• In nature of sources: from books (1st yr), to edited books (2nd yr) to occasional journal articles (3rd yr)
proposed genres engineering
Proposed genres (Engineering)
  • Laboratory Report: to report on tests/experiments conducted; (Summary)^Introduction^Theory^Apparatus^Methods^Observations and results^Analysis of Results^Discussion^Conclusion^Bibliography^(Figures & tables)^Appendices
  • Design Proposal: to put forward a proposal for a system or product: (Summary)^(Background)^Introduction^ Design Feature decisions ^(Costing/Suppliers)^ Conclusions^ (Bibliography)^(Appendices)
  • Product Evaluation: to evaluate a piece of equipment or procedure: Introduction ^Strengths ^Weaknesses ^(Practice/performance tests) ^Conclusions^(References)
  • Design Report: to design and test a system: Summary^Introduction^Theory^Analysis^Comparisons^Conclusions^References
  • Exercise: to practice a number of isolated generic stages or reflect on methodTask 1^Task 2^..Task n
  • Dissertation: to develop a design proposal for a system or product in the context of the literatureAbstract^Self-assesssment^Introduction^Literature Review^(Theory)^Methodology^Analysis and Results^(Discussion)^Conclusion^Costing^References^(Appendices)
self assessment in engineering
Self assessment in Engineering

“the engineering data obtained ... was very limited .... The work is important as it showed .... The work should be continued to determine .... The work was a success in that ... The extent of the experimental work completed is not as great as originally expected ... The author found obtaining information on ... very difficult ... There was no scope in the available time to consider alternative .... Whilst efforts were made to minimise variations in ... these could not be eliminated completely during the project phase.” (Diss)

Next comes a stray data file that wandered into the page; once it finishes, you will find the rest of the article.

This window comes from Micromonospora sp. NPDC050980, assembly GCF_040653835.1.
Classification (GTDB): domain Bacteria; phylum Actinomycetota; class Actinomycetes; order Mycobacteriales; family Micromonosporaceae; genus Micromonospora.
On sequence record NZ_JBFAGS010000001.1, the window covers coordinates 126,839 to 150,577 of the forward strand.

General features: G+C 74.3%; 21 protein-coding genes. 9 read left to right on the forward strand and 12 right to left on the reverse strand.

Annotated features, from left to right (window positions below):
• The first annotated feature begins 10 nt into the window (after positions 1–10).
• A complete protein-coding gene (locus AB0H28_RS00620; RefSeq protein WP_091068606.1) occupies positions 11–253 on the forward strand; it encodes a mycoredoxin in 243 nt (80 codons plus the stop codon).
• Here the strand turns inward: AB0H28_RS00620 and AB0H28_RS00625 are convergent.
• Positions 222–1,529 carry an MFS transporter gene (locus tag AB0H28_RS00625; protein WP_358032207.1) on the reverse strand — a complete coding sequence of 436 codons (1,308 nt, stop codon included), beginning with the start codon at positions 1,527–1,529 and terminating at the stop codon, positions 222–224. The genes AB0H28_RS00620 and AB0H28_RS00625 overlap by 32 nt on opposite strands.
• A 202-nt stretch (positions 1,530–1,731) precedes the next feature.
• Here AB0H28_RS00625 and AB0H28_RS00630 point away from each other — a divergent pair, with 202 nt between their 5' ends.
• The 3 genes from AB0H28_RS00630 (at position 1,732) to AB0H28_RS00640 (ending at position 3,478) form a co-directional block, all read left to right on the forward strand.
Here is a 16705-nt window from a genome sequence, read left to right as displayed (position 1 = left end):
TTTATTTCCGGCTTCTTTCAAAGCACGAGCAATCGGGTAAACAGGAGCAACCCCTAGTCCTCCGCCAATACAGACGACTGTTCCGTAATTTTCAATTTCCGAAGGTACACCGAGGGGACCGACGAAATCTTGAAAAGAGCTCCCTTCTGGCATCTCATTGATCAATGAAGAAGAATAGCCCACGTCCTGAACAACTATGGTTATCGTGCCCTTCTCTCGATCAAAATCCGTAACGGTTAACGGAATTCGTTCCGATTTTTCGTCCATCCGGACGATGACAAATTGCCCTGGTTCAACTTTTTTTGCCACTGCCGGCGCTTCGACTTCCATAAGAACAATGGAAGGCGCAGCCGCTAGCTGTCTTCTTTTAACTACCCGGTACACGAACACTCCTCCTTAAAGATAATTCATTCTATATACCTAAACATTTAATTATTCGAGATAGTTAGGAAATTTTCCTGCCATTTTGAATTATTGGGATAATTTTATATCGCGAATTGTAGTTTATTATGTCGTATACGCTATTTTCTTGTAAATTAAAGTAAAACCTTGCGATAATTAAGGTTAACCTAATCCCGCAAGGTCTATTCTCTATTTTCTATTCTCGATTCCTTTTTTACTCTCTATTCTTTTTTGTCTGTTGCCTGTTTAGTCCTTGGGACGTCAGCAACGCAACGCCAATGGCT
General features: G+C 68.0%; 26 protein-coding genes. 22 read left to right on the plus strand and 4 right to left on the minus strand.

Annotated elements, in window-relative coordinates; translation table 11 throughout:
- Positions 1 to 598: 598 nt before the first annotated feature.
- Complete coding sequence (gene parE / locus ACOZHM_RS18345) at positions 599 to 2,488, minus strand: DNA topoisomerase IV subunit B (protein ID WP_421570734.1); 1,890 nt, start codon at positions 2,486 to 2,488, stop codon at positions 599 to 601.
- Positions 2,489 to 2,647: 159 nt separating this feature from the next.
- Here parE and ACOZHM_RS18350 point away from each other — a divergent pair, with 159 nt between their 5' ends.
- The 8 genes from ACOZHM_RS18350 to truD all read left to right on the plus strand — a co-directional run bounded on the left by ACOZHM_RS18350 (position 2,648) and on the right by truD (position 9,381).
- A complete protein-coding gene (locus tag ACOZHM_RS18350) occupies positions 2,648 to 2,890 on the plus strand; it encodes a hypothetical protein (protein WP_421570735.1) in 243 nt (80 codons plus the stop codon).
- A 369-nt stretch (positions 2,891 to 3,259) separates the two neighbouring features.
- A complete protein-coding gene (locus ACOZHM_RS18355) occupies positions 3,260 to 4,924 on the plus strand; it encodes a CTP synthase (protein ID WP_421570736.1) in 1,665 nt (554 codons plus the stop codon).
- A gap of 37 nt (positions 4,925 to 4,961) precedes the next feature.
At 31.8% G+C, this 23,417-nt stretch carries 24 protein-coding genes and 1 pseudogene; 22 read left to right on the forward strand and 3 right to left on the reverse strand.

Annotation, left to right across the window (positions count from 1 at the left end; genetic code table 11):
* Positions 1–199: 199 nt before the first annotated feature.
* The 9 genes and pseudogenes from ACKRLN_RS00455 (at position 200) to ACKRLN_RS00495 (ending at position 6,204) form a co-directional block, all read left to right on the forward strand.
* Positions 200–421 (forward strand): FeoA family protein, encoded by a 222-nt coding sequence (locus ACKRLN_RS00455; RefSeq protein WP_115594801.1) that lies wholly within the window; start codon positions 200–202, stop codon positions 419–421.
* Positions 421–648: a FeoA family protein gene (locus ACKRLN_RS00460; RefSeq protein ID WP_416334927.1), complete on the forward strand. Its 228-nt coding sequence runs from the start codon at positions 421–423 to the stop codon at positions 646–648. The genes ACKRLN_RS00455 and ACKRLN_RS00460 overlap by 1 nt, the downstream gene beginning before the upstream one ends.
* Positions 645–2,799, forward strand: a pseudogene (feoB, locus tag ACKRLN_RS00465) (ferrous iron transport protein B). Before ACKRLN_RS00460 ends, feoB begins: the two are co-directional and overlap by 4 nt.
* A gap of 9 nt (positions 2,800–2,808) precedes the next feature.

summary lr dp dr
Summary (LR, DP, DR)
  • “A compact gearbox design is required to use in an electric drill to produce a 25:1 speed reduction from a motor developing 36W at 9000rpm. ... analysis ... costs ...comparisons ... Therefore it is believed that the gearbox is a cost effective design which makes economic use of available space” (DR)
progression in engineering
Progression in Engineering
  • Building block
  • Early genres aim to test, design, evaluate, propose costings - separately
  • Final dissertation puts these together, plus ‘literature review’ and ‘self-assessment’
integrating four strands
Integrating Four Strands
  • CorpusRandom sampling vs Purposive samplingin future: technology is promising …
  • Discourse Community

Number and nature of genres not predictable from department labels for assignment types

  • Computational AnalysisEven ‘simple’ descriptive statistics need other strands Findings may be unclear, or bring significant insights
  • Genre AnalysisPrompts need for further texts in the corpusNeeds to be checked with Discourse CommunityCan be reinforced by computational analysis
shunting two prongs echo chambers strands
…Shunting ……Two-prongs ….. ……...Echo-chambers …. Strands
  • Shunting [MAKH] – carriages being pushed along rail tracks – 1961 ref to moving up and down rank scale; adapted by Miller 2006. But ‘tracks’ not at all clear from computational to manual analyses
  • Two-prongs [CMIM] – only two?
  • Echo-chambers [T&H] – works from small text to large corpus, but one-directional? some ‘sounds’ get lost?
  • Strands? Here FOUR strands, not two: the corpus development and discourse context are also variable and responsive to the computational and manual analyses; each strand is autonomous and separable, but they mutually reinforce for a rich description